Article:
The HR industry is inundated with an increasing number of digital health and wellness solutions in the market, most claiming they meet all employee needs. However, the reality is that everyone’s needs are different, and diversity and inclusion efforts need to be considered.

Generationally, the workforce is at its most diverse–with five generations represented and each having vastly different wants, needs and motivations. With people more likely to engage with programs that feel personalized to them over a blanket-style program, the diverse nature of workplaces needs to be reflected in benefits programs.

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As HR leaders are evaluating their benefits and digital health stack for 2022, it’s imperative that they consider offering programs that can be tailored to the specific needs of individual employees. Everyone faces different daily obstacles, so by offering programs that are comprehensive and inclusive, you’re going the extra mile to help employees manage stressors and tackle their personal challenges.

Listen to employees and communicate

Clear communication is a key pillar of productivity. In fact, organizations with employees who feel connected experience a 20%-25% increase in productivity, according to McKinsey. This means that HR departments need to establish communication plans that drive engagement and ensure employees feel informed and comfortable to take advantage of the programs offered to them. This all starts with establishing clear, two-way communication channels that will only benefit employers and employees in the long run. To start, consider sending out surveys or setting up one-on-one meetings with individual employees to understand what benefits would be most valuable to them.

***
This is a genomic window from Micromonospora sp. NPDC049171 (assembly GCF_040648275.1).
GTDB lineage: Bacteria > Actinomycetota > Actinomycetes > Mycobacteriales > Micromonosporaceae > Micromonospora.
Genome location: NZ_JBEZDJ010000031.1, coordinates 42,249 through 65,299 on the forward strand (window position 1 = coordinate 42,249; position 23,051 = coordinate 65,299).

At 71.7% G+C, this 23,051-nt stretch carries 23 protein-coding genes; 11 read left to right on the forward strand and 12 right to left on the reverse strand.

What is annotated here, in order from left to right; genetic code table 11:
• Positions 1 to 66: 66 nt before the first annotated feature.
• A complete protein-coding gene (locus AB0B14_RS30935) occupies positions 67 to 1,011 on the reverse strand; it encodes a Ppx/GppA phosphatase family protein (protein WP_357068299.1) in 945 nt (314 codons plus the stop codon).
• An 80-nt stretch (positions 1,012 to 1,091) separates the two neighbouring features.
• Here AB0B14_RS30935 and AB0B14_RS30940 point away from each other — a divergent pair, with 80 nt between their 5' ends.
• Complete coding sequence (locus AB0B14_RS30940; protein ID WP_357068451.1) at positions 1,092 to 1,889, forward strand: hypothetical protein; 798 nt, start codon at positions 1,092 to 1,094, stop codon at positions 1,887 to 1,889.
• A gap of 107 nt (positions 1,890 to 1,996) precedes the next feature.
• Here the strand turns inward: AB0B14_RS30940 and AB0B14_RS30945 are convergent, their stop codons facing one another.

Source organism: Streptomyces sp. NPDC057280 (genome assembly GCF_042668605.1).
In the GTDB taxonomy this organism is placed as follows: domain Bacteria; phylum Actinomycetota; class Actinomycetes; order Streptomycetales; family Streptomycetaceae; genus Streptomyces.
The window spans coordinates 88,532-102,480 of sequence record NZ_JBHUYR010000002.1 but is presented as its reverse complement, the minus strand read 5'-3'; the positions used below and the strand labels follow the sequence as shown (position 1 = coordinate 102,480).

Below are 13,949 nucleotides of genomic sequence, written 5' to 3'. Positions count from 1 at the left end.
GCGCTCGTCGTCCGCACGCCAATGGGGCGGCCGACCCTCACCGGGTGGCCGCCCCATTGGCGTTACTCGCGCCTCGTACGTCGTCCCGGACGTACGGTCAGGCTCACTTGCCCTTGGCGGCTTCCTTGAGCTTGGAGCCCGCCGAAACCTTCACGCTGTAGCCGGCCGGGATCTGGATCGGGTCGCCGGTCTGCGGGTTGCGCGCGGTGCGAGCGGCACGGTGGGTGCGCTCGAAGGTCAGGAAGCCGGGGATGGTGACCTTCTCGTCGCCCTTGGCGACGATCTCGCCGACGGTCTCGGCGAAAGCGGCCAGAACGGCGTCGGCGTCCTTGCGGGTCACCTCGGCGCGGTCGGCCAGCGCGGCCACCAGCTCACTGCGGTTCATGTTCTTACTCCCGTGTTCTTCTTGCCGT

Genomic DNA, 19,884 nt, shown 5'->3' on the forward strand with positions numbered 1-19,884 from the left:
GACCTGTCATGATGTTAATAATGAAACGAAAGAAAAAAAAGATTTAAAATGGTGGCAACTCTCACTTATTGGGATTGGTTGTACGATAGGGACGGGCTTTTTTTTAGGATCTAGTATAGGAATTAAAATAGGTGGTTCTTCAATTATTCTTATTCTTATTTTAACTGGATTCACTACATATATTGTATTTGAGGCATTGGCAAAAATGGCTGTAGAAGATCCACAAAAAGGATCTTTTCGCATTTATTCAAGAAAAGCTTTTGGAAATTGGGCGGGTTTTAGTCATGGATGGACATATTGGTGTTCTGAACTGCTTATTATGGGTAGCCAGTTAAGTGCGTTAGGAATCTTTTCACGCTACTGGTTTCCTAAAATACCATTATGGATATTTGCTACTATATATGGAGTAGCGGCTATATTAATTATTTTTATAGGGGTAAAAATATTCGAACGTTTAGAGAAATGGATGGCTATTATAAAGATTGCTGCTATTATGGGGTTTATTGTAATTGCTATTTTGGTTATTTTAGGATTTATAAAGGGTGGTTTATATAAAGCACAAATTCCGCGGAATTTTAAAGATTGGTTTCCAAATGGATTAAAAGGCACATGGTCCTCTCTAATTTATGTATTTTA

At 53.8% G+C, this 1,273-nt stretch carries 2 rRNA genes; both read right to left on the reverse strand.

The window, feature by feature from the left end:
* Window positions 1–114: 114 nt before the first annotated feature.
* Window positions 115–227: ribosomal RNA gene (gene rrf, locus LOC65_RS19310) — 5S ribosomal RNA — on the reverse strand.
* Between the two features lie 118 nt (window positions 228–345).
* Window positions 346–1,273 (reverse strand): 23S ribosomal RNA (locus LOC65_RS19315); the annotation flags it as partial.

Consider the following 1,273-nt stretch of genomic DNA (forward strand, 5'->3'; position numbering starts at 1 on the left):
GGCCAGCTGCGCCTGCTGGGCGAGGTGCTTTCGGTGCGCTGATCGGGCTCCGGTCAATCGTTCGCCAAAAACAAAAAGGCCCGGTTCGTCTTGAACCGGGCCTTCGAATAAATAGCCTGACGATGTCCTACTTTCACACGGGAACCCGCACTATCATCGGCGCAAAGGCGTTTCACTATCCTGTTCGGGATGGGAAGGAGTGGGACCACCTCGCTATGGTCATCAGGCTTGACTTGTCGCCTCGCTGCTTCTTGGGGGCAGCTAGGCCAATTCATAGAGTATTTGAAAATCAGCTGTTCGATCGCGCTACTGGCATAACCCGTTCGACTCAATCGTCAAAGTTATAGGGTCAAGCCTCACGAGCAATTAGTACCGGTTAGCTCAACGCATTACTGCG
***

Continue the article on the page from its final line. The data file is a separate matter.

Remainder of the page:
See also: What employers are doing to get creative about rising inflation

It’s likely that you’ll uncover that employees need both mental and physical health support, especially since the pandemic wreaked havoc on both areas. Research shows that during the pandemic, more than half of Americans have spent less time exercising than before and struggle to achieve weight loss goals. Additionally, 73% of people experienced increased anxiety and depression. This presents an opportunity for organizations to implement employee programs that promote positive weight management and mental health skills.

If your organization is not prioritizing the holistic health of employees in such a competitive labor market, you’re risking high turnover costs or missing out on great potential talent. To remain competitive, HR departments need to be mindful of what employees want and must be willing to implement new programs. Offering programs that can be personalized to employees and address the root cause of mental and physical health problems can provide a new level of support to employees. This results in happier, healthier and more productive workplaces, benefiting both employees and your business.

Emily Taylor is Chief Human Resource Officer and Chief Financial Officer for Wondr Health.
Emily Taylor
Emily Taylor is chief HR officer and chief financial officer for Wondr Health.